At 4-on-4 even strength, the numbers looked a little different:
First of all, there are some obvious sample size issues here. Even over 11 games (or four for Oleksiak), there's just not that much 4-on-4 time, and the personnel decisions are dictated by pending special teams situations, such as one of an opponent's players coming out of the box to start a power play.
Still, it's interesting to note that Goligoski, in particular, seems to struggle in these situations. Jordie Benn gives up shots, but those don't translate into scoring chances in the way that Goligoski's or even Jokipakka's do.
On the power play:
This category is where Klingberg's unicorn-like tendencies really shines through. The Stars experimented with both three and four-forward power play units during this stretch, accounting for his significantly greater time on ice than Goligoski, who also had strong numbers (though gave up a few more meaningful shorthanded chances going the other way).
While Benn and Demers gave up more raw shorthanded shots, they notably were able to prevent the really dangerous chances that particularly Goligoski gave up. None of Nemeth, Jokipakka or Oleksiak received meaningful time on the power play.
Finally, the penalty kill numbers:
What becomes clear looking at these numbers is Benn and Demers are the team's best penalty killers. Nemeth has some strong numbers but they're likely because of very favorable zone starts (essentially, he mostly went on the ice after the team had produced a shorthanded chance, so he could easily kill 20 seconds of a shift getting a shot in the offensive zone if the center won the faceoff).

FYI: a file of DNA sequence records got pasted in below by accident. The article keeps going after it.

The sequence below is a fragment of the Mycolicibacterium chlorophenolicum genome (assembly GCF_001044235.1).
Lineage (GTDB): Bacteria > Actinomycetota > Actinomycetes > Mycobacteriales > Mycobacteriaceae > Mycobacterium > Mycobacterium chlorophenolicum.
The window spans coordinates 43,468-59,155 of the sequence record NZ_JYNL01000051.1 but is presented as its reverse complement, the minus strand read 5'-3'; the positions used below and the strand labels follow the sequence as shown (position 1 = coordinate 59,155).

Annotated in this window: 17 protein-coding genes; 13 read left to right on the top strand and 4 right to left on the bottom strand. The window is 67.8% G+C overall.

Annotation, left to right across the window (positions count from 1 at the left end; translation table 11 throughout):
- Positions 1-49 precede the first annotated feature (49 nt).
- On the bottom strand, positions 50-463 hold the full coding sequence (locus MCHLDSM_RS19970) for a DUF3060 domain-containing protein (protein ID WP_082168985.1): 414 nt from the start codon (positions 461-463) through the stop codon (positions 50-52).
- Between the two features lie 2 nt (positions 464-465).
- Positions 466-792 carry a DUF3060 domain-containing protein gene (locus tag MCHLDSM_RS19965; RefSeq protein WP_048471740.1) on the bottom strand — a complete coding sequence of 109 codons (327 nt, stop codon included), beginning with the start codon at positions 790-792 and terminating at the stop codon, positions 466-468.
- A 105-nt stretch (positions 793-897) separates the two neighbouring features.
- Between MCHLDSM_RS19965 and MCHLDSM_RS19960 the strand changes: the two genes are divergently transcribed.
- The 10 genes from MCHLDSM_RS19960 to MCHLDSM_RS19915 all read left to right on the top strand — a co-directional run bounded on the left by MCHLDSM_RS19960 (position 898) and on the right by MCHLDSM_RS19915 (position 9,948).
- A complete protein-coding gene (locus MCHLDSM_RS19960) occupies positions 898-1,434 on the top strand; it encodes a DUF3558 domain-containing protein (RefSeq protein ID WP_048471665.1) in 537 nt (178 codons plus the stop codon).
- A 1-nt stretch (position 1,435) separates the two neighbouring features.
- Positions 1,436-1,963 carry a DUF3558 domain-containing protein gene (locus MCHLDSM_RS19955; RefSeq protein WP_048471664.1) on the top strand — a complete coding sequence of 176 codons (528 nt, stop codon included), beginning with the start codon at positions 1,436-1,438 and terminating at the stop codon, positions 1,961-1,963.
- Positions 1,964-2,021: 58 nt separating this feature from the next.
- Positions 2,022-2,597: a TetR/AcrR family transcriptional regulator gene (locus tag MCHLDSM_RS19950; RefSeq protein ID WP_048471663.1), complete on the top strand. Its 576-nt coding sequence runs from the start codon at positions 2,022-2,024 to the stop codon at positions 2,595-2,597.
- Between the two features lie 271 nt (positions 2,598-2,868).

While Demers and Benn give up slightly more shots than Goligoski, they are much, much more successful at limiting scoring chances in this situation, which is what you look for on the PK. Shots are going to happen, so you concentrate on not giving up the pass across the box or slam dunk from the slot.
Jyrki Jokipakka got a surprising amount of penalty kill time in deep zone starts, but he struggled in those. The zeros in the high-danger scoring chance column indicate he was never able to really move the puck out of the zone for any sort of short-handed opportunity while on the ice, and combined with the low CorsiFor%, it points to that his groups likely struggled to get the puck out period.
Oleksiak and Klingberg were kept essentially off of the PK.
So was does this mean going forward?
The Stars are actually in pretty good shape. You can make a strong argument that Daley did not hurt the defense as much as many believe, but that complement to that argument is he didn't make them any better either. Without any additional personnel, the Stars currently field seven NHL-experienced defensemen with solid possession metrics, including two sets of four that have strong statistics on special teams.
There is an obvious risk in drawing conclusions from 11 games of data during a stretch of the season where the forwards (and even the goalies) played well, but there is no real indication that the Stars should be worried about filling a hole left by Daley on the ice.